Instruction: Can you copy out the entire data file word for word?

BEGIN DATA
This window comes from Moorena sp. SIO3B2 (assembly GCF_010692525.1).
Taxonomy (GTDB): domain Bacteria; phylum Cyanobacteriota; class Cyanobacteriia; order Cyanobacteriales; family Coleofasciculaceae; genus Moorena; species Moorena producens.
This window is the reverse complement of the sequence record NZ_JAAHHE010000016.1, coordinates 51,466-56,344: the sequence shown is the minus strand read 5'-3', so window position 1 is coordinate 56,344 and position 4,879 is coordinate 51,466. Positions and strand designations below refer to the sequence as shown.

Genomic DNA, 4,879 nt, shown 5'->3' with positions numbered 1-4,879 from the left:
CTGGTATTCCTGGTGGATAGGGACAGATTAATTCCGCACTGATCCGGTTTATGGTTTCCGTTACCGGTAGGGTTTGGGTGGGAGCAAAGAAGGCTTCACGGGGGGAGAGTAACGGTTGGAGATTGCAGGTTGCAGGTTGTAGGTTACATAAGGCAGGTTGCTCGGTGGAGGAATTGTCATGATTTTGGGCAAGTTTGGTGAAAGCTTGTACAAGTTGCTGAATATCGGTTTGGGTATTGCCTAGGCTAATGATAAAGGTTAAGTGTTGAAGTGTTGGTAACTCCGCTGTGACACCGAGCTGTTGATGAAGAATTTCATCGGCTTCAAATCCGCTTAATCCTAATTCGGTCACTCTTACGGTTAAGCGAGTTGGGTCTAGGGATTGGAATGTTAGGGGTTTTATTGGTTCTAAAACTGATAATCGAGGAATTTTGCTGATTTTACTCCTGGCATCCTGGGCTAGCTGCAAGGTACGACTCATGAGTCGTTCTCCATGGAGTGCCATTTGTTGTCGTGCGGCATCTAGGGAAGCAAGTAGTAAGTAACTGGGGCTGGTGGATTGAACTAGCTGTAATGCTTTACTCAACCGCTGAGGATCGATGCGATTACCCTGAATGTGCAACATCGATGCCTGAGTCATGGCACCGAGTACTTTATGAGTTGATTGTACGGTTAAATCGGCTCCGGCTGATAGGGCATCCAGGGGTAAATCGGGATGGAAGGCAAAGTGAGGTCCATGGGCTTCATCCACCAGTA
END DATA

This window comes from Moorena sp. SIO3B2 (assembly GCF_010692525.1).
Taxonomy (GTDB): domain Bacteria; phylum Cyanobacteriota; class Cyanobacteriia; order Cyanobacteriales; family Coleofasciculaceae; genus Moorena; species Moorena producens.
This window is the reverse complement of the sequence record NZ_JAAHHE010000016.1, coordinates 51,466-56,344: the sequence shown is the minus strand read 5'-3', so window position 1 is coordinate 56,344 and position 4,879 is coordinate 51,466. Positions and strand designations below refer to the sequence as shown.

Genomic DNA, 4,879 nt, shown 5'->3' with positions numbered 1-4,879 from the left:
CTGGTATTCCTGGTGGATAGGGACAGATTAATTCCGCACTGATCCGGTTTATGGTTTCCGTTACCGGTAGGGTTTGGGTGGGAGCAAAGAAGGCTTCACGGGGGGAGAGTAACGGTTGGAGATTGCAGGTTGCAGGTTGTAGGTTACATAAGGCAGGTTGCTCGGTGGAGGAATTGTCATGATTTTGGGCAAGTTTGGTGAAAGCTTGTACAAGTTGCTGAATATCGGTTTGGGTATTGCCTAGGCTAATGATAAAGGTTAAGTGTTGAAGTGTTGGTAACTCCGCTGTGACACCGAGCTGTTGATGAAGAATTTCATCGGCTTCAAATCCGCTTAATCCTAATTCGGTCACTCTTACGGTTAAGCGAGTTGGGTCTAGGGATTGGAATGTTAGGGGTTTTATTGGTTCTAAAACTGATAATCGAGGAATTTTGCTGATTTTACTCCTGGCATCCTGGGCTAGCTGCAAGGTACGACTCATGAGTCGTTCTCCATGGAGTGCCATTTGTTGTCGTGCGGCATCTAGGGAAGCAAGTAGTAAGTAACTGGGGCTGGTGGATTGAACTAGCTGTAATGCTTTACTCAACCGCTGAGGATCGATGCGATTACCCTGAATGTGCAACATCGATGCCTGAGTCATGGCACCGAGTACTTTATGAGTTGATTGTACGGTTAAATCGGCTCCGGCTGATAGGGCATCCAGGGGTAAATCGGGATGGAAGGCAAAGTGAGGTCCATGGGCTTCATCCACCAGTA